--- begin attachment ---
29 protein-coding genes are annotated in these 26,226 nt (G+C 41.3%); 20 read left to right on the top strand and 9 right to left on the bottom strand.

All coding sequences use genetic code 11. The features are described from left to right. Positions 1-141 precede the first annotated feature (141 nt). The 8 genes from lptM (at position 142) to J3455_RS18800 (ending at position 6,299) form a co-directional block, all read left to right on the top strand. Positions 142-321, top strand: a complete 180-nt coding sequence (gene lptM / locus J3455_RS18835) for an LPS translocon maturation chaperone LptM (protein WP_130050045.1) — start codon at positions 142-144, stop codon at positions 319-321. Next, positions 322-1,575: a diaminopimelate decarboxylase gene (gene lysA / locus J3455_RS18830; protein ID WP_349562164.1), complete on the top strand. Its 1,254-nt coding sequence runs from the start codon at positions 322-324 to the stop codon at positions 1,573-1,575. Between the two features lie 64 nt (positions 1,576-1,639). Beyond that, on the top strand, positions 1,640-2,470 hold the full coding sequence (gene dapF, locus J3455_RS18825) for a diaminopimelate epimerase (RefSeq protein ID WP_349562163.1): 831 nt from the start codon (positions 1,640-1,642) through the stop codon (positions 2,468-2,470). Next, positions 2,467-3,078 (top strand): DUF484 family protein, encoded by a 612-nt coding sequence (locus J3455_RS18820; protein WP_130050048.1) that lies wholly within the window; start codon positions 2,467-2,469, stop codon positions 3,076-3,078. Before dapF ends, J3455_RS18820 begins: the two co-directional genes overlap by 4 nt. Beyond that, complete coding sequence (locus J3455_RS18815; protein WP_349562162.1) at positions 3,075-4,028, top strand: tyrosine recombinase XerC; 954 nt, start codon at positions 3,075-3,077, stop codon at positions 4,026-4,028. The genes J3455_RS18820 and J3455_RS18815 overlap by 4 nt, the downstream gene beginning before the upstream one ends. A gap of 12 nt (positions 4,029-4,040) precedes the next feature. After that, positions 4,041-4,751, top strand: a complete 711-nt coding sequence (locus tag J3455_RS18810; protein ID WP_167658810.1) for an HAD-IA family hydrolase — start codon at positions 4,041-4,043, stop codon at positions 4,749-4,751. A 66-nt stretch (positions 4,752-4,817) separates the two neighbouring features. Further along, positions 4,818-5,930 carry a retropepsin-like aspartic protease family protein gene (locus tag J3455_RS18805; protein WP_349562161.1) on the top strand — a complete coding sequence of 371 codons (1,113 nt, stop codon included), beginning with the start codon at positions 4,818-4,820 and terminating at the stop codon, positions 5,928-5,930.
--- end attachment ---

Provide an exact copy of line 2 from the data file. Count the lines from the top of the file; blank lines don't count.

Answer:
All coding sequences use genetic code 11. The features are described from left to right. Positions 1-141 precede the first annotated feature (141 nt). The 8 genes from lptM (at position 142) to J3455_RS18800 (ending at position 6,299) form a co-directional block, all read left to right on the top strand. Positions 142-321, top strand: a complete 180-nt coding sequence (gene lptM / locus J3455_RS18835) for an LPS translocon maturation chaperone LptM (protein WP_130050045.1) — start codon at positions 142-144, stop codon at positions 319-321. Next, positions 322-1,575: a diaminopimelate decarboxylase gene (gene lysA / locus J3455_RS18830; protein ID WP_349562164.1), complete on the top strand. Its 1,254-nt coding sequence runs from the start codon at positions 322-324 to the stop codon at positions 1,573-1,575. Between the two features lie 64 nt (positions 1,576-1,639). Beyond that, on the top strand, positions 1,640-2,470 hold the full coding sequence (gene dapF, locus J3455_RS18825) for a diaminopimelate epimerase (RefSeq protein ID WP_349562163.1): 831 nt from the start codon (positions 1,640-1,642) through the stop codon (positions 2,468-2,470). Next, positions 2,467-3,078 (top strand): DUF484 family protein, encoded by a 612-nt coding sequence (locus J3455_RS18820; protein WP_130050048.1) that lies wholly within the window; start codon positions 2,467-2,469, stop codon positions 3,076-3,078. Before dapF ends, J3455_RS18820 begins: the two co-directional genes overlap by 4 nt. Beyond that, complete coding sequence (locus J3455_RS18815; protein WP_349562162.1) at positions 3,075-4,028, top strand: tyrosine recombinase XerC; 954 nt, start codon at positions 3,075-3,077, stop codon at positions 4,026-4,028. The genes J3455_RS18820 and J3455_RS18815 overlap by 4 nt, the downstream gene beginning before the upstream one ends. A gap of 12 nt (positions 4,029-4,040) precedes the next feature. After that, positions 4,041-4,751, top strand: a complete 711-nt coding sequence (locus tag J3455_RS18810; protein ID WP_167658810.1) for an HAD-IA family hydrolase — start codon at positions 4,041-4,043, stop codon at positions 4,749-4,751. A 66-nt stretch (positions 4,752-4,817) separates the two neighbouring features. Further along, positions 4,818-5,930 carry a retropepsin-like aspartic protease family protein gene (locus tag J3455_RS18805; protein WP_349562161.1) on the top strand — a complete coding sequence of 371 codons (1,113 nt, stop codon included), beginning with the start codon at positions 4,818-4,820 and terminating at the stop codon, positions 5,928-5,930.